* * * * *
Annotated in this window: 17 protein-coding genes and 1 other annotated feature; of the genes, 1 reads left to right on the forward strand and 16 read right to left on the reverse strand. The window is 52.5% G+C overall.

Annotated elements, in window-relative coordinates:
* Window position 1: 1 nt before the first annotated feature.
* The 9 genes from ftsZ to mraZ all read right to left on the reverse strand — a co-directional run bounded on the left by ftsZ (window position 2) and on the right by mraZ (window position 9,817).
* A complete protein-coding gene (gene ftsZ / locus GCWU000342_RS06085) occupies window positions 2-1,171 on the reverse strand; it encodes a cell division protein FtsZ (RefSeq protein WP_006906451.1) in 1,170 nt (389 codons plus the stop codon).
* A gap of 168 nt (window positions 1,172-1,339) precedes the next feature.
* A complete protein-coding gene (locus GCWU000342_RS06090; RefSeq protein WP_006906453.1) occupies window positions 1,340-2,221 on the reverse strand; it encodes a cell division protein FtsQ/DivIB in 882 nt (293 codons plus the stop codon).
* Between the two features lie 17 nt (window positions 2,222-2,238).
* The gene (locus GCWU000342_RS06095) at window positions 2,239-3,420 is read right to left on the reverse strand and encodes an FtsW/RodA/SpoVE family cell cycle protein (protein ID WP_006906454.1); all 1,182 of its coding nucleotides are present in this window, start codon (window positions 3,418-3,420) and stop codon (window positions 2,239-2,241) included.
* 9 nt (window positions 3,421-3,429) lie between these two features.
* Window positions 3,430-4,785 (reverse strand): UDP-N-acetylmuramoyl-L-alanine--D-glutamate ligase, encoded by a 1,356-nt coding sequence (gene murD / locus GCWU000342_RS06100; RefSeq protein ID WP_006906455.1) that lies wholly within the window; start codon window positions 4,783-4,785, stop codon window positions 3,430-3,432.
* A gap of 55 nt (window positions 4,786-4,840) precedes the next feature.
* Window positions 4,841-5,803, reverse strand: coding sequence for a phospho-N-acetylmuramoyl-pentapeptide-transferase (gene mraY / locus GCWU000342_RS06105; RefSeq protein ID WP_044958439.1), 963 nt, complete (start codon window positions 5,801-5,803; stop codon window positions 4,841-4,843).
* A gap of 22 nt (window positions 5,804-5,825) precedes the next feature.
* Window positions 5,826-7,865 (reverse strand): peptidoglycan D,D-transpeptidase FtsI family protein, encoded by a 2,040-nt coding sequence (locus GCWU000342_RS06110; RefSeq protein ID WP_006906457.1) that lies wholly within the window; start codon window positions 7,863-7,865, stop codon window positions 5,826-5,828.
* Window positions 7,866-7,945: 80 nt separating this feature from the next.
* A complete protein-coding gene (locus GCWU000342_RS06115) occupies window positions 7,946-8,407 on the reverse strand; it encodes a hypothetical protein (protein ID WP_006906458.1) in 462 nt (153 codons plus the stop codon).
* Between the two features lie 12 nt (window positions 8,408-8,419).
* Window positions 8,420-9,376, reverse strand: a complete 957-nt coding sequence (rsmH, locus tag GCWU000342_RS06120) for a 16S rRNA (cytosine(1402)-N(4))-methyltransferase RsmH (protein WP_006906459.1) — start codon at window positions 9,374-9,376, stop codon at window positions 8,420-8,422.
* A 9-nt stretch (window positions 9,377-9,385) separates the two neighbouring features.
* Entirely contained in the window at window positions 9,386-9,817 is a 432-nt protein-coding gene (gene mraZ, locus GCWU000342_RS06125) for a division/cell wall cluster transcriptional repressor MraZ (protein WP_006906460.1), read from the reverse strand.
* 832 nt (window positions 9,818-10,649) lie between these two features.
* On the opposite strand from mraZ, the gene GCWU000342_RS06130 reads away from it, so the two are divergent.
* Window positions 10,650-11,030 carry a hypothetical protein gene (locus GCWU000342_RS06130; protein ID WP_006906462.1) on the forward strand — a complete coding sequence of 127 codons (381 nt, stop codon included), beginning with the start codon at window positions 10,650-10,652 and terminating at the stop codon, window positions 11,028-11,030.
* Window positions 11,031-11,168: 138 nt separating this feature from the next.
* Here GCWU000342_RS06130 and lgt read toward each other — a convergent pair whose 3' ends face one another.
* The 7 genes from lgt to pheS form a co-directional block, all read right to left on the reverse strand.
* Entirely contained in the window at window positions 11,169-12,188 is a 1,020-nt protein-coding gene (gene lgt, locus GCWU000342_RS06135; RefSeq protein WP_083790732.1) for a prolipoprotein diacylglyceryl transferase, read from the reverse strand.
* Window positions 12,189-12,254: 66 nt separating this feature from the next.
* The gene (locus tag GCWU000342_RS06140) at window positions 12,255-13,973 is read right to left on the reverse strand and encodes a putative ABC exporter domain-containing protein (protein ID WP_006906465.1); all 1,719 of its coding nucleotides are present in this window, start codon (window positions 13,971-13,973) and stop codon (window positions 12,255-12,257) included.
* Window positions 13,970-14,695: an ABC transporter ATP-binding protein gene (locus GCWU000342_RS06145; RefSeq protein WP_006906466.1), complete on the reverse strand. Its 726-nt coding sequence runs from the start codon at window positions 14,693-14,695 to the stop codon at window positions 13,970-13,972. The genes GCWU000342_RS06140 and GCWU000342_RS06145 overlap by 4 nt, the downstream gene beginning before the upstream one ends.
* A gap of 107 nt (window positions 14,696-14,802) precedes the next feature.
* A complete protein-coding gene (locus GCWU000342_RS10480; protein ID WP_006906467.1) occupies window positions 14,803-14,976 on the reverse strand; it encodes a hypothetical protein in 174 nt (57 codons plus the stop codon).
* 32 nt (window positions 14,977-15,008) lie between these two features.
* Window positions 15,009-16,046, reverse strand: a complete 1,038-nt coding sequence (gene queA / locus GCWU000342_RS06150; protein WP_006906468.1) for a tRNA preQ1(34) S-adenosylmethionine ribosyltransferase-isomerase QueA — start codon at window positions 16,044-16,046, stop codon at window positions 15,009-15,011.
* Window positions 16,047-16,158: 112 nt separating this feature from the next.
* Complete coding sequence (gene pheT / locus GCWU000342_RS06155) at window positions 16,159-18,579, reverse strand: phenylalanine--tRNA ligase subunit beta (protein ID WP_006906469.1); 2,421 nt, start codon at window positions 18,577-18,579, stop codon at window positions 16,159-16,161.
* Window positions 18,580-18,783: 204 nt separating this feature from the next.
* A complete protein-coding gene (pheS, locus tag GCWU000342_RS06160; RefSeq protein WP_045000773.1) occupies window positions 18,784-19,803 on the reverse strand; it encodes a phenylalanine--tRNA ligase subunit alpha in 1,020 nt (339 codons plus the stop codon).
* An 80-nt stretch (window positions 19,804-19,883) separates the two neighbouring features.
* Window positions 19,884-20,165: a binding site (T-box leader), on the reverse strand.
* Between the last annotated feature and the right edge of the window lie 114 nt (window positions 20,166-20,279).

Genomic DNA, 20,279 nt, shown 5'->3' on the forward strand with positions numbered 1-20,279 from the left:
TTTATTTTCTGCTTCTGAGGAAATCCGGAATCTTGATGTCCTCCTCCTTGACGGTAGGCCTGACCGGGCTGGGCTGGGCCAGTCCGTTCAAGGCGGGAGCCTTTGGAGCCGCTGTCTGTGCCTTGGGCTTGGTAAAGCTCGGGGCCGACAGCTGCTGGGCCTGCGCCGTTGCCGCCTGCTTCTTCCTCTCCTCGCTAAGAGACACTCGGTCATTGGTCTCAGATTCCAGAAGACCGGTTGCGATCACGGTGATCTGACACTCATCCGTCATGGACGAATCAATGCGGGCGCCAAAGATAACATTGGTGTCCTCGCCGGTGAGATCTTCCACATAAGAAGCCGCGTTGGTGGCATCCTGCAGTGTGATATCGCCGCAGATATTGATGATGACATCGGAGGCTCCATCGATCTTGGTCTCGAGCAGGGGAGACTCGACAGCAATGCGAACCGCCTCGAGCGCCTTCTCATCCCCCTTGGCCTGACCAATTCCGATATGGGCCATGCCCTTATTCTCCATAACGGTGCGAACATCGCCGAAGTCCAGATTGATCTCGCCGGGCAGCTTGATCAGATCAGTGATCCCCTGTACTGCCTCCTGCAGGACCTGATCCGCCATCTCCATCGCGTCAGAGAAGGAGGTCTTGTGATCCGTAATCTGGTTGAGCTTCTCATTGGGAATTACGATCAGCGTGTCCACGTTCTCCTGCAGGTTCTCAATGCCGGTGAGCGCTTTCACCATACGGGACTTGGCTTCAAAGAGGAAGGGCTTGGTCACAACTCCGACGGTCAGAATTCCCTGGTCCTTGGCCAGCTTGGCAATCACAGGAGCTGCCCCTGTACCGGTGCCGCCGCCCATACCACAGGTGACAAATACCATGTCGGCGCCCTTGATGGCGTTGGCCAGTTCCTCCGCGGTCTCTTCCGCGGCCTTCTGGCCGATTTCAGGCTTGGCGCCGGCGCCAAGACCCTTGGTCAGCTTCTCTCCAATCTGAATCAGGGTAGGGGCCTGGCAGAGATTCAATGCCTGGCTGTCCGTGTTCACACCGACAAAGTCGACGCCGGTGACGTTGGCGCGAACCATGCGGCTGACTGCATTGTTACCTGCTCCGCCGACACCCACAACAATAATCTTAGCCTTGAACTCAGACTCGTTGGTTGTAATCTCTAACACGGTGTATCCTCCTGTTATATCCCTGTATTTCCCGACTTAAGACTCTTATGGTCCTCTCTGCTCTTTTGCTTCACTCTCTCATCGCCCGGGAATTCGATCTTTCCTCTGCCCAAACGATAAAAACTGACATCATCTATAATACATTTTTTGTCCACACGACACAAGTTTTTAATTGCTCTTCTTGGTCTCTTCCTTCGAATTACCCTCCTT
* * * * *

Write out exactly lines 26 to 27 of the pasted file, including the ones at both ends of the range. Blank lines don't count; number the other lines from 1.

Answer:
* Here GCWU000342_RS06130 and lgt read toward each other — a convergent pair whose 3' ends face one another.
* The 7 genes from lgt to pheS form a co-directional block, all read right to left on the reverse strand.